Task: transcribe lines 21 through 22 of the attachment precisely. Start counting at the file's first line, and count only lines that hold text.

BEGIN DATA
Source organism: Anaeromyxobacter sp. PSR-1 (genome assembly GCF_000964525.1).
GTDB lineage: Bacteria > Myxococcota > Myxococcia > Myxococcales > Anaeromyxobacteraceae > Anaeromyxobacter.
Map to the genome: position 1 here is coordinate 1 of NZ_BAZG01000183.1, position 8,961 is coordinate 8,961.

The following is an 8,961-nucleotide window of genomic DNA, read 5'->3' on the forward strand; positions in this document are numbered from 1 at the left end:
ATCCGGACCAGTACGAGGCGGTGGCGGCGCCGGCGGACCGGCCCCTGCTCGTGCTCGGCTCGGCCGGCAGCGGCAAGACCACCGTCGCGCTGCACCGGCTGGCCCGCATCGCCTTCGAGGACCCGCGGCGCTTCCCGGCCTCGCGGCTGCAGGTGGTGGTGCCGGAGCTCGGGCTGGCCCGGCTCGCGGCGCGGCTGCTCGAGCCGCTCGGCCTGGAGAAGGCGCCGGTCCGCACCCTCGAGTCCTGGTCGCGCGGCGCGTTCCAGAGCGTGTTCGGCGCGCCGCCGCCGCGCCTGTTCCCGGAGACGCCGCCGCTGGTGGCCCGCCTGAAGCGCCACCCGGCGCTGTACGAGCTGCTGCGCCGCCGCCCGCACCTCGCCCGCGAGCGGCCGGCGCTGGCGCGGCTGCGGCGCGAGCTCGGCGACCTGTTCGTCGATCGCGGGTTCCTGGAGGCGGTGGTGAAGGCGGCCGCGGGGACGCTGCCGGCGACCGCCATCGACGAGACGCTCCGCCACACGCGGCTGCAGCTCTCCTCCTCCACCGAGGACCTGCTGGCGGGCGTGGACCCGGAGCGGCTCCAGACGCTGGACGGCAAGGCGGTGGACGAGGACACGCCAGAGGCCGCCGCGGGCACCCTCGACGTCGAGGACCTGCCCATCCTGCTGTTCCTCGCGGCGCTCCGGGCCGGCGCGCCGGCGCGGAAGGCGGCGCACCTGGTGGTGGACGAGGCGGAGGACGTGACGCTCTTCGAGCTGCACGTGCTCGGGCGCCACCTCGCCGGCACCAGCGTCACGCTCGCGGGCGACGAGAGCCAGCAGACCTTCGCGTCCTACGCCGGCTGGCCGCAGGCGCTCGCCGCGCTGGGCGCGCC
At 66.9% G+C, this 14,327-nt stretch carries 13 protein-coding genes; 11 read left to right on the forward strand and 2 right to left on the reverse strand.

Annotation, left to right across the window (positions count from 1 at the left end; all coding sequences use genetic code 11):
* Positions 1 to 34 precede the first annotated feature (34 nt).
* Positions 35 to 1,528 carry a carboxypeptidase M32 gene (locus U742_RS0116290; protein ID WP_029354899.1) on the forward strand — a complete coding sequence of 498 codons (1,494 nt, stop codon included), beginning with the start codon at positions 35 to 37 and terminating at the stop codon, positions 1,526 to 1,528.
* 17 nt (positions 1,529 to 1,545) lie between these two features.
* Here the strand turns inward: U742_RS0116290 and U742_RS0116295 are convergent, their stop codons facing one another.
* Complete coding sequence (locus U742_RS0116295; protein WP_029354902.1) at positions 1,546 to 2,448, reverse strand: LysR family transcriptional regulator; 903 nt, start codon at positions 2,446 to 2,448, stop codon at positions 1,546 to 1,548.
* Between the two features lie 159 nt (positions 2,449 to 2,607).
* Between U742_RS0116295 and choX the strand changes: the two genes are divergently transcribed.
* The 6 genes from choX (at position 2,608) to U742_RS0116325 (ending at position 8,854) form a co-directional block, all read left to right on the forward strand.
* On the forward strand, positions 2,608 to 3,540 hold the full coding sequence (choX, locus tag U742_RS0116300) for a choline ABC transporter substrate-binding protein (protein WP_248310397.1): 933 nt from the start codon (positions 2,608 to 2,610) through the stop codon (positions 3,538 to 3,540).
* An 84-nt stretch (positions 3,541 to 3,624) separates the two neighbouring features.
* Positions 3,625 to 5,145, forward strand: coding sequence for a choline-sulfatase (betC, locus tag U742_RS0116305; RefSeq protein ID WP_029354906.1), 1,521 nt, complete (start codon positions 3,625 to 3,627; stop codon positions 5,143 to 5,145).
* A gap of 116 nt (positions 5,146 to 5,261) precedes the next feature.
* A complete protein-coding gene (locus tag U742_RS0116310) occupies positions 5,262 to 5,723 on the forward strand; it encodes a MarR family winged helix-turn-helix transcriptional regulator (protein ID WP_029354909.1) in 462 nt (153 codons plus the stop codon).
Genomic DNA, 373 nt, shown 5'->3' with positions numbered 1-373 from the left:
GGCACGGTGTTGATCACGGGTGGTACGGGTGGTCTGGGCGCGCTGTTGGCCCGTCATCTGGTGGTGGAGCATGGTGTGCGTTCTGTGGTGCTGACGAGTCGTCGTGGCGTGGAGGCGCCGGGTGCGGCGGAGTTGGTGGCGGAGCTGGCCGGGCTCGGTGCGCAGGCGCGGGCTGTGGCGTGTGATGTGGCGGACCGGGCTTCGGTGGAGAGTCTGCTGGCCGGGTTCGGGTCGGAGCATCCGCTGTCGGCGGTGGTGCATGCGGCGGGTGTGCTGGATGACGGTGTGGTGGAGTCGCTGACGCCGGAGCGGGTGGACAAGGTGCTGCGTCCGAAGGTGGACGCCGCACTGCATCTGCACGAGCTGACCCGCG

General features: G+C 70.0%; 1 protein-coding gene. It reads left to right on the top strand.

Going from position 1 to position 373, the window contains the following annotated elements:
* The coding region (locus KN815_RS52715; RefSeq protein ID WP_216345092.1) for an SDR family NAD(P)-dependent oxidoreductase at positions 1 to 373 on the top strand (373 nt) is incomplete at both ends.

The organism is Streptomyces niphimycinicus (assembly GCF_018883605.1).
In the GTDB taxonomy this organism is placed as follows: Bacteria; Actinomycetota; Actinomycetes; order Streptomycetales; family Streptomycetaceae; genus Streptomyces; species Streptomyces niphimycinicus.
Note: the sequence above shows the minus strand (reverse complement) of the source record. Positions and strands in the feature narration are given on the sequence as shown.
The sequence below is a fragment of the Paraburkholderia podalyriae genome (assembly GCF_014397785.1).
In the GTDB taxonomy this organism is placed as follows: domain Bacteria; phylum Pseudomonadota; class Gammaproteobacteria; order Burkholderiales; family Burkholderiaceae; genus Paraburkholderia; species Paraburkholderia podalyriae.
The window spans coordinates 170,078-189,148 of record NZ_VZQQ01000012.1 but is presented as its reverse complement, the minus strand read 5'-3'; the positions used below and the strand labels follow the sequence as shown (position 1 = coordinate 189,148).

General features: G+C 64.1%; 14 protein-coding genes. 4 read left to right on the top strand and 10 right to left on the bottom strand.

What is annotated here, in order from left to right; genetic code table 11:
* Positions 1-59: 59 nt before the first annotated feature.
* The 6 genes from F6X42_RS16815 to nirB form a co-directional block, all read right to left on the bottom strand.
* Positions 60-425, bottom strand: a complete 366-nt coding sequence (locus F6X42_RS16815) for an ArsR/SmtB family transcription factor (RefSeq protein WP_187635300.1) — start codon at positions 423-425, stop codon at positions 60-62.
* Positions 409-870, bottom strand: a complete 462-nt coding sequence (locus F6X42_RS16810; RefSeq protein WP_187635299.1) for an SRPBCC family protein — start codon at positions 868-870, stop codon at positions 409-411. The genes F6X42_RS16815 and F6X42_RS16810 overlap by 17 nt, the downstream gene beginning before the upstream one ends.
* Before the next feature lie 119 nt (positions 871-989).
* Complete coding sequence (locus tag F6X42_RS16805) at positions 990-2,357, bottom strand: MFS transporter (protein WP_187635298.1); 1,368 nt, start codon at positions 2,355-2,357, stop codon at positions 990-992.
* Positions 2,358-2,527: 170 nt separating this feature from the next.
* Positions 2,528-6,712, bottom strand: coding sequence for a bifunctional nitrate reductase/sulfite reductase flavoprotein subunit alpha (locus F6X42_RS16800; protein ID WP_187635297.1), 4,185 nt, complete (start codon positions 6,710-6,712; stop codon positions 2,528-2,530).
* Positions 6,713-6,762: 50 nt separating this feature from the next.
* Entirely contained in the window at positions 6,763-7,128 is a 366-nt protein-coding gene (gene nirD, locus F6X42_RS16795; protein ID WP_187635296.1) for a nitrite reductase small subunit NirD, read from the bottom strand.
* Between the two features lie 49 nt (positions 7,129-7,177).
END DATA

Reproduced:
Genomic DNA, 373 nt, shown 5'->3' with positions numbered 1-373 from the left:
GGCACGGTGTTGATCACGGGTGGTACGGGTGGTCTGGGCGCGCTGTTGGCCCGTCATCTGGTGGTGGAGCATGGTGTGCGTTCTGTGGTGCTGACGAGTCGTCGTGGCGTGGAGGCGCCGGGTGCGGCGGAGTTGGTGGCGGAGCTGGCCGGGCTCGGTGCGCAGGCGCGGGCTGTGGCGTGTGATGTGGCGGACCGGGCTTCGGTGGAGAGTCTGCTGGCCGGGTTCGGGTCGGAGCATCCGCTGTCGGCGGTGGTGCATGCGGCGGGTGTGCTGGATGACGGTGTGGTGGAGTCGCTGACGCCGGAGCGGGTGGACAAGGTGCTGCGTCCGAAGGTGGACGCCGCACTGCATCTGCACGAGCTGACCCGCG